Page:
My Problem with the Shon Faye Model of Trans Activism
Last year, British journalist and trans activist Shon Faye published her new book The Transgender Issue: An Argument for Justice to widespread positive reviews. The book described the many challenges currently faced by trans people. In the book, she also makes arguments linking the struggles of trans people to difficulties faced by other sections of the general community, thus making our issues more relatable for many people. The book has been rightly praised for providing a much needed account of these challenges, in an easily digestible form for non-trans people.
However, Faye’s overall approach, which is closely tied to her politics, has also been criticized by quite a number of people. In the book, she ties her advocacy for trans acceptance to her advocacy for a very radical politics, which, let’s face it, won’t be winning widespread support or be translated into actual change anytime soon. The book is thus thin on actual solutions that can help the trans community in the here and now. Which is, in my opinion, a major failure, because trans lives need to be improved in the here and now, not in some distant future when society will be so much more ‘liberated’, whatever that might mean.
Overall, Faye also strikes me as more interested in preaching to the converted than winning over skeptics. For example, many of the arguments and examples she uses in her book would only appeal to those who already have a certain kind of politics. Again, this is not to understate the good work that the book has likely done: given the widespread lack of understanding of trans people and trans issues, even allies need to be educated. However, the problem with this approach is that it does not increase overall acceptance of trans people in the society, and by extension, does not do very much to deal with the worst of the discrimination faced by trans people in our daily lives. Frankly, failing to prioritize this smacks of the privilege of someone who doesn’t have to deal with the less accepting parts of society on an everyday basis.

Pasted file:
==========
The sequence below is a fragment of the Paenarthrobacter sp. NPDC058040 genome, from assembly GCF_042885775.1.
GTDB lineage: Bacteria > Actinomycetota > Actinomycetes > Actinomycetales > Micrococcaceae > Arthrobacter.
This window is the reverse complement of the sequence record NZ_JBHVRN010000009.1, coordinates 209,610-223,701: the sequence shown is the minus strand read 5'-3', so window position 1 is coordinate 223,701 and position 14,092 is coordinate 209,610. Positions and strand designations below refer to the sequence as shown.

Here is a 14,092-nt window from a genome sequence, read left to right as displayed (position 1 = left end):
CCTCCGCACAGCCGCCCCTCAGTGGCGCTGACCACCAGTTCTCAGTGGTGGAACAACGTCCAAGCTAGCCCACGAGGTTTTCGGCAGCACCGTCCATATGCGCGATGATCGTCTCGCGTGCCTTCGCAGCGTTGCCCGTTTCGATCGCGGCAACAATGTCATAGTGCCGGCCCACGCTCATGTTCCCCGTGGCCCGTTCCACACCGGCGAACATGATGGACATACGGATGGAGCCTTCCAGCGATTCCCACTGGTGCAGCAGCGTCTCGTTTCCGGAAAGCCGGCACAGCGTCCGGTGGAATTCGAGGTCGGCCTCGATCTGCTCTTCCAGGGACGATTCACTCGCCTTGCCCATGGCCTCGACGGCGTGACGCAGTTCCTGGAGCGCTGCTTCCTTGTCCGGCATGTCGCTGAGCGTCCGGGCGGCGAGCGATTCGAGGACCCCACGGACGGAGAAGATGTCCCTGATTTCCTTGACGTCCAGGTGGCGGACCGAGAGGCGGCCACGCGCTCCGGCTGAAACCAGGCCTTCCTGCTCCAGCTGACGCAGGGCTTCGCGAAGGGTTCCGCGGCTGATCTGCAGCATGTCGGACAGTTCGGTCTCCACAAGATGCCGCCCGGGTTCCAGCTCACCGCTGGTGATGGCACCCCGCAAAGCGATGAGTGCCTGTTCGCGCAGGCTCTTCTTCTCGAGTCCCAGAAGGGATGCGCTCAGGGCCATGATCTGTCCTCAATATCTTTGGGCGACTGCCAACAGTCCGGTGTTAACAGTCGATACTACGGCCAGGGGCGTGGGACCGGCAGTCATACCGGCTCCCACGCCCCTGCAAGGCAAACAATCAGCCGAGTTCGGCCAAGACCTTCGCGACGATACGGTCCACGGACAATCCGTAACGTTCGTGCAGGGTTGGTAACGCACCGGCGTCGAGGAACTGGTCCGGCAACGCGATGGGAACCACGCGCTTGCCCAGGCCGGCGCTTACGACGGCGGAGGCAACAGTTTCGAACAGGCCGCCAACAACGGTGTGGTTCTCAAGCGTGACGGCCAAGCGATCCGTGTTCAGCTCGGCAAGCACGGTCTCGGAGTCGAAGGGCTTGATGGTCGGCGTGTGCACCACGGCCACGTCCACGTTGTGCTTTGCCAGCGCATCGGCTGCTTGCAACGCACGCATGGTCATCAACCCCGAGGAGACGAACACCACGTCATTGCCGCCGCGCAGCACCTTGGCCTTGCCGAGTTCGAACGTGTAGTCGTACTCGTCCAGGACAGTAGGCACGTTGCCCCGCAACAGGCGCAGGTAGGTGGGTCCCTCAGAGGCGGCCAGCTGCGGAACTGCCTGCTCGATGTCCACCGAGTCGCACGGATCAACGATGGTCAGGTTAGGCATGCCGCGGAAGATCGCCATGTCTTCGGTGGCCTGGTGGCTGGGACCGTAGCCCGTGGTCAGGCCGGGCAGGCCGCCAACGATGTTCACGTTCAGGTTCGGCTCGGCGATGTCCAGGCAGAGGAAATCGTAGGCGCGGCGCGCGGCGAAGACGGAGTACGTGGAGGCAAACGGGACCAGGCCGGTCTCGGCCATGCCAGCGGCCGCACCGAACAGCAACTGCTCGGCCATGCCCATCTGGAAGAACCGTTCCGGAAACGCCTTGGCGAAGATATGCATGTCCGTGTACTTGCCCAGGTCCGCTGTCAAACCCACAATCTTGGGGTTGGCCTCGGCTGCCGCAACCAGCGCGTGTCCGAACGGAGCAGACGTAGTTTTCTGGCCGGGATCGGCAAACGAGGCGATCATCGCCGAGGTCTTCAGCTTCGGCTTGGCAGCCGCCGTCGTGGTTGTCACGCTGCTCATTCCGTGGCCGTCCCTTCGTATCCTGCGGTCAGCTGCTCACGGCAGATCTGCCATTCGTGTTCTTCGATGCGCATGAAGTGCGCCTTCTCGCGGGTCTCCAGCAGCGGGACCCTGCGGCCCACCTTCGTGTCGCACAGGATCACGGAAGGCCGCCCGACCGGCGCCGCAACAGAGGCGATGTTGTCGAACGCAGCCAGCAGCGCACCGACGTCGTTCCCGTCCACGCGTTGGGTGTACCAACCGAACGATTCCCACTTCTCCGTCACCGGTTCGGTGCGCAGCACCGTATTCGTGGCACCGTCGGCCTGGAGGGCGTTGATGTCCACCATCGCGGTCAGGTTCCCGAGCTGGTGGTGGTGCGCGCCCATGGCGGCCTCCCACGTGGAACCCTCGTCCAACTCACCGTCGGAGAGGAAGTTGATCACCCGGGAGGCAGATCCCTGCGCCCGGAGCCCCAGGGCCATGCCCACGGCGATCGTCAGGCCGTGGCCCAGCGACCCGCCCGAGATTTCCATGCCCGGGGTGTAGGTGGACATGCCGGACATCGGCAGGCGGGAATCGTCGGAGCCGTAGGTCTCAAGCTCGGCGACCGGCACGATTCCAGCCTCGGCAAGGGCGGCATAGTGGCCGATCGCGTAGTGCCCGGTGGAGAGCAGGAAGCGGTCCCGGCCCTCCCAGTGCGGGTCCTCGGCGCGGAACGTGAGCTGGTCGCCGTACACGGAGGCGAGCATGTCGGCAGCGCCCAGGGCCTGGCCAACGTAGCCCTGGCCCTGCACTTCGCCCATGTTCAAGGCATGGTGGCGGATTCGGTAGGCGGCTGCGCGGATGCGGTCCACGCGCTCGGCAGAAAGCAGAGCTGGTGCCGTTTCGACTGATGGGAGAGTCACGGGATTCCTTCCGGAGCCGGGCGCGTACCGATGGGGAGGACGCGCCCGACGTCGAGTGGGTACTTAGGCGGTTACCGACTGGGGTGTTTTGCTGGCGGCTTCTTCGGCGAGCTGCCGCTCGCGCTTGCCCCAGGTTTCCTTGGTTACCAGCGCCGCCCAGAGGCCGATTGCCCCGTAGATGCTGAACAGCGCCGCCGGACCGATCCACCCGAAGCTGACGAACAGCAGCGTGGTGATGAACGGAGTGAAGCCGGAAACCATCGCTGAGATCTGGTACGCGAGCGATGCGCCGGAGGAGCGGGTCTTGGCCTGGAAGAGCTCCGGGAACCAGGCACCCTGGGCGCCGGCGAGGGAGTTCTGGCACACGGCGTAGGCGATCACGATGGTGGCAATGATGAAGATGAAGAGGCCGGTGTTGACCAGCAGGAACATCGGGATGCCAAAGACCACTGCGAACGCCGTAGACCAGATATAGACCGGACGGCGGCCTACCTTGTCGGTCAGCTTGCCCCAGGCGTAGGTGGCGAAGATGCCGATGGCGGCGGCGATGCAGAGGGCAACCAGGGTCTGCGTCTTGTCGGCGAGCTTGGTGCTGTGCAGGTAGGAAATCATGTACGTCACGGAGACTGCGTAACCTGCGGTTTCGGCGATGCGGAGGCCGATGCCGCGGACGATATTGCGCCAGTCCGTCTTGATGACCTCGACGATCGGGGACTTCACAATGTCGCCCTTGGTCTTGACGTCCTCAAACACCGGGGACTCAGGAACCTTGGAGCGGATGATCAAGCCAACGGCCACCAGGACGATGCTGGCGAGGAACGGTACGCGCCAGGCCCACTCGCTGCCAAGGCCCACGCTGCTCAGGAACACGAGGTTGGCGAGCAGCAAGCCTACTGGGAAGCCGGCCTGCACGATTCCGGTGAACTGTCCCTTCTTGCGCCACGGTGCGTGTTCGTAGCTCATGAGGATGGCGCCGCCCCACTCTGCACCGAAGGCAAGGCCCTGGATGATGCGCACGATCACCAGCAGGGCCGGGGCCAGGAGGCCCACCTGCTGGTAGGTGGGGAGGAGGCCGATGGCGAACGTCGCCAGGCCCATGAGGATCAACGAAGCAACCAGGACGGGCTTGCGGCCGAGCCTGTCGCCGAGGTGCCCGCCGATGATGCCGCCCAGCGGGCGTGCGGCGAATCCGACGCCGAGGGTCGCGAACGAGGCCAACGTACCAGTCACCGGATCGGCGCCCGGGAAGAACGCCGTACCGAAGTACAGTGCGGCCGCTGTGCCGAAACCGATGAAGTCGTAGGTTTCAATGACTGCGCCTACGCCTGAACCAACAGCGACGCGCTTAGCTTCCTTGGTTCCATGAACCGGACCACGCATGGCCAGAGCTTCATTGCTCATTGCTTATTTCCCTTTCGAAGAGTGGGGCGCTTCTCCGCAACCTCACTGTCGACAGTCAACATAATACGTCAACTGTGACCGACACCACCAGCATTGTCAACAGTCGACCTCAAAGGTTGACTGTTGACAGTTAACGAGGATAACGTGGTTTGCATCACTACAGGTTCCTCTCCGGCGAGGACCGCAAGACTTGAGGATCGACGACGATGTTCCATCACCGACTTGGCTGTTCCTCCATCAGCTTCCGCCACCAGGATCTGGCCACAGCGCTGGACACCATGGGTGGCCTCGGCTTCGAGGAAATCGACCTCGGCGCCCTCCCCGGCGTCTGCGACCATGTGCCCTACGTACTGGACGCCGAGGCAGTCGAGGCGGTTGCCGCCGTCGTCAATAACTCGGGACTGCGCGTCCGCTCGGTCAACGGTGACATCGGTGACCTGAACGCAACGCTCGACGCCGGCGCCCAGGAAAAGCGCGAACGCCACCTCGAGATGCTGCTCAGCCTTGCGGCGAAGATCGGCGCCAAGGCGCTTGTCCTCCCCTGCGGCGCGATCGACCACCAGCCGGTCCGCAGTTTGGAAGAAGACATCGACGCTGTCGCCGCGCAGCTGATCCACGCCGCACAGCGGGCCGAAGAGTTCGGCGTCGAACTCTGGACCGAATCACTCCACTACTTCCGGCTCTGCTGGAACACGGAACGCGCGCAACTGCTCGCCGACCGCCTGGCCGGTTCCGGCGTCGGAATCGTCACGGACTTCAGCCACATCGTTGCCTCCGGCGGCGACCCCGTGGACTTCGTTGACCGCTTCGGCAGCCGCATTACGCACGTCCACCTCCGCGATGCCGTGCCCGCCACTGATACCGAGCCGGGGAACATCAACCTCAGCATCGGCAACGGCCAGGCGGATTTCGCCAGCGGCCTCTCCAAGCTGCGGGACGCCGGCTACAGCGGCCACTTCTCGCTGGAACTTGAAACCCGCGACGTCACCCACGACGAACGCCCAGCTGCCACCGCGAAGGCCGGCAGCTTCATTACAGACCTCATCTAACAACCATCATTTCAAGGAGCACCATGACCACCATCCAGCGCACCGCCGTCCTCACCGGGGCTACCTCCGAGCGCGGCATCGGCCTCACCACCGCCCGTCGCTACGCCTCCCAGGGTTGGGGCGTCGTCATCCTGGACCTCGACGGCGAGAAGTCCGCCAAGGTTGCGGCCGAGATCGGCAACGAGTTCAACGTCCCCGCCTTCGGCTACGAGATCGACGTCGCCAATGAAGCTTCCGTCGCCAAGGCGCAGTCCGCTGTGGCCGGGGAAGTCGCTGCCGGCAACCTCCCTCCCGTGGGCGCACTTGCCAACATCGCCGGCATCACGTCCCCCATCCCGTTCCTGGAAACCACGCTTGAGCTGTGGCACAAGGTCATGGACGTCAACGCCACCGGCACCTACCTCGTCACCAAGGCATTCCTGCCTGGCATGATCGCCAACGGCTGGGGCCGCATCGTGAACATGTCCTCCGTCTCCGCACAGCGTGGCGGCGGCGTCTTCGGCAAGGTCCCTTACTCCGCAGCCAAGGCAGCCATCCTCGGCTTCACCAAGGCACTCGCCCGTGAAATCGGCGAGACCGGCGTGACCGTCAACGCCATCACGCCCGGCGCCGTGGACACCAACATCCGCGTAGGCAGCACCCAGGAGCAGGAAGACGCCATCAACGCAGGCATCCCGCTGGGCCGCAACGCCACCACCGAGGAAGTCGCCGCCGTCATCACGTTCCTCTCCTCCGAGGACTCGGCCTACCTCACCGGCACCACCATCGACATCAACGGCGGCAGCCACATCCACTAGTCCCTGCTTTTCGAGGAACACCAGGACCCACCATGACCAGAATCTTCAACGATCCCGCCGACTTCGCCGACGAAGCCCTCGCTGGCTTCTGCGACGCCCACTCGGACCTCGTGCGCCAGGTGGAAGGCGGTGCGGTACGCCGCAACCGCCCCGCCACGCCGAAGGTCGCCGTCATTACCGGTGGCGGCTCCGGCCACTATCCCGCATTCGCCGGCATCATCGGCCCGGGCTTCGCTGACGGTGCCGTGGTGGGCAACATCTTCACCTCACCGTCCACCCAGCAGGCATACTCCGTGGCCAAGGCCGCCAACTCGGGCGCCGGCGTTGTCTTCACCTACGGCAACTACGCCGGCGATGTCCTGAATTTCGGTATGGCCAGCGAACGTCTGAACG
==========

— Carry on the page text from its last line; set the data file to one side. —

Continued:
My regular readers would know that I have a very different way of helping to advance trans acceptance. On the need to challenge false narratives and raise understanding, I am generally on the same page as people like Faye. But where I differ from them is in my emphasis on reaching out to those who still aren’t on board yet, those whose image of trans people are currently biased by anti-trans narratives, those who are still skeptical of trans rights, and so on. This is because I believe that the best way to make trans lives better is to do the hard work to expand trans acceptance. Working to further educate the allies we already have is great, but this can’t replace the work of actually building bridges and reaching out to those who are not yet our allies, no matter how unpleasant that might be sometimes.
This article was originally published in The TaraElla Project.